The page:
Super Guide for your 50s

Superannuation is designed to finance your retirement so the Government has special rules about when you can access your super benefits, and the tax that applies to super benefits. Generally speaking, you cannot access super benefits before the age of 55. If you fall into one of the exceptions that enable you to access super benefits under the age of 55, then you can expect to pay a higher rate tax on those super benefits than if you waited until your turned 55, or waited until you turned 60.

If you are aged 50 or over, you are subject to a special contributions caps when making concessional (before-tax) contributions. Anyone in the 50-plus age group needs to be aware that as you get older, aged-based super rules come into effect. For example, you must satisfy a work test if you intend to make contributions after the age of 65, and you can't make any super contributions once you turn 75.


Turning 55 can be significant in the super world because it is the minimum age for accessing super benefits (assuming you have retired and born before a certain date). If you are 55-plus, you can also access your super when you haven't retired if you choose to start a transition-to-retirement-pension (TRIP). Although super benefits are not generally tax-free between the ages of 55 and 60, you can still take advantage of a tax-free threshold when taking a superannuation lump sum, and a 15% tax offset when taking a superannuation income stream (pension).

Set out below are all SuperGuide articles explaining Super Guide for your 50s.

What are the super and retirement rules for over-65s?

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Q: My wife (age 63) and myself (age 65) have a small business. I was told by an organisation that at 65 or over I could put money into super, pay 15% tax on the way in and then draw it out when I wished and pay no tax. In fact I have been told to pay myself $30,000 or less and source the rest of my … [Read more...]

Updated life tables: Have our Australian life expectancies peaked?

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Australians born today are expected to live longer than Aussies born five years earlier, on average, according to the Australian Life Tables. The prospect of a longer life doesn’t seem to apply however if you’re a woman or man in your late-eighties or nineties (see tables 1 and 2 later in this … [Read more...]

Turning 55: Taking super, tax and timing

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Q: If at 55, I take up to $185,000 out of my super as a lump sum tax free, when I turn 60 will I be able to draw down as a lump sum the rest of my superannuation without having to pay tax as well? A: For an individual to access preserved super benefits they must satisfy a condition of release, … [Read more...]

I’m under 60. Does my super payout also affect my other income, and tax bill?

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Q: I have tried to phone the ATO re this query. Could you tell me the answer to this question? I turn 55 soon and I am eligible for a super payout of $185,554 next month of which only the $554 is taxable at 17.0%. However I still intend to keep working at my $58,000 a year job and wondered how this … [Read more...]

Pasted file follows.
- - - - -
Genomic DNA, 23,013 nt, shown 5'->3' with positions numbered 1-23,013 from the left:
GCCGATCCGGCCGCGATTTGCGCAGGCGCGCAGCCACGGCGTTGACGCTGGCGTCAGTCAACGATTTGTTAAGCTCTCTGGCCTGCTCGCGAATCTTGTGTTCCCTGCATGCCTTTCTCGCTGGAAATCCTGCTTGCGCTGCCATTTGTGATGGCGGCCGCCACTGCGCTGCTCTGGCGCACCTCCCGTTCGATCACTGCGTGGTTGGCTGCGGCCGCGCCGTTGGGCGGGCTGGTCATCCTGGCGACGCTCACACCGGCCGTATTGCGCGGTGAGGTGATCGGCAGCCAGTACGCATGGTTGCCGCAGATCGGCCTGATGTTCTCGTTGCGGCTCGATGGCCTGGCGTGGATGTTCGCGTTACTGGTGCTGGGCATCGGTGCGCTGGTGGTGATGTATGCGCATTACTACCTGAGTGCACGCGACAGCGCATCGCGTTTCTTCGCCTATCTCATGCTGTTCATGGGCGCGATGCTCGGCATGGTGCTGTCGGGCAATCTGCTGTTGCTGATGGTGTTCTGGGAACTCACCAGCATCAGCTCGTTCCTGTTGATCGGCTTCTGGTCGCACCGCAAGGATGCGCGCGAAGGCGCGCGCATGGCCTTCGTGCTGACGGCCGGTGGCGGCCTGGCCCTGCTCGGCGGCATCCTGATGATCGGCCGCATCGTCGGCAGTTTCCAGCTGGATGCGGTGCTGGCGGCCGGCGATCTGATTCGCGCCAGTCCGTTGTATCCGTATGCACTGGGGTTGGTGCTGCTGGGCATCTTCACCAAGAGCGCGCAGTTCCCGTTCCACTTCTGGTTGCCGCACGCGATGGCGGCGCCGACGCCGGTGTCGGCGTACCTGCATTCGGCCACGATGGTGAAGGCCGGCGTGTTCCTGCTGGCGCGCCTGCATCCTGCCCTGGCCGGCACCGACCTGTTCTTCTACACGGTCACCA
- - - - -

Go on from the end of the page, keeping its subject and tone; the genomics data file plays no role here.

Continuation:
Tax-free super for over-60s, except for some

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If you withdraw your super benefits after you turn 60 years of age, you can expect to pay no tax on those super benefits, unless you are a member of certain public sector super funds (see summary table at the end of this article). Due to the large number of emails I have received about this topic … [Read more...]

Accessing super: Preservation age jumps to 56 years from July 2015

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Turning 55, retiring and accessing your super will become a thing of the past from July 2015. Anyone born on or after 1 July 1960 needs to push from their mind that the age of 55 is the ticket to superannuation access. From 1 July 2015, Australians turning 55 will have to wait at least another year … [Read more...]

I’m 58 and I have $230,000 in super.
Will my super be taxed?

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Q: I’ve just turned 58, and I’m thinking of retiring before I turn 60. I would like to know whether I would have to pay tax on my superannuation. I know that after I turn 60, it’s tax-free, so my inquiry is regarding the period until I turn 60. My super money consists of compulsory employer … [Read more...]

I retired at 59. Do I pay tax on my superannuation lump sum?

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Q: I retired in September 2014. I’m now living on a tiny super pension of about $710 a fortnight. In September 2014, I also received a $15,000 superannuation lump sum. The tax free component of my total superannuation is 66% and the taxable component is 34%. I turned 60 in February 2015. Do I have … [Read more...]

SuperGuide checklist: 10 more ways to boost your super

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Note: This article is the second in a special two-part series that SuperGuide updates regularly, designed to help SuperGuide readers more easily access the hundreds of questions and articles that we have published on the SuperGuide website. This article, ’Super checklist: 10 more ways to boost your … [Read more...]

SuperGuide checklist: 10 ways to save your super

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SuperGuide receives hundreds of questions every week from Australians wanting to create a better life for themselves in retirement. The types of questions we receive include: how much super should my employer contribute each year, how much money is enough, how can I work out if I am in a good super … [Read more...]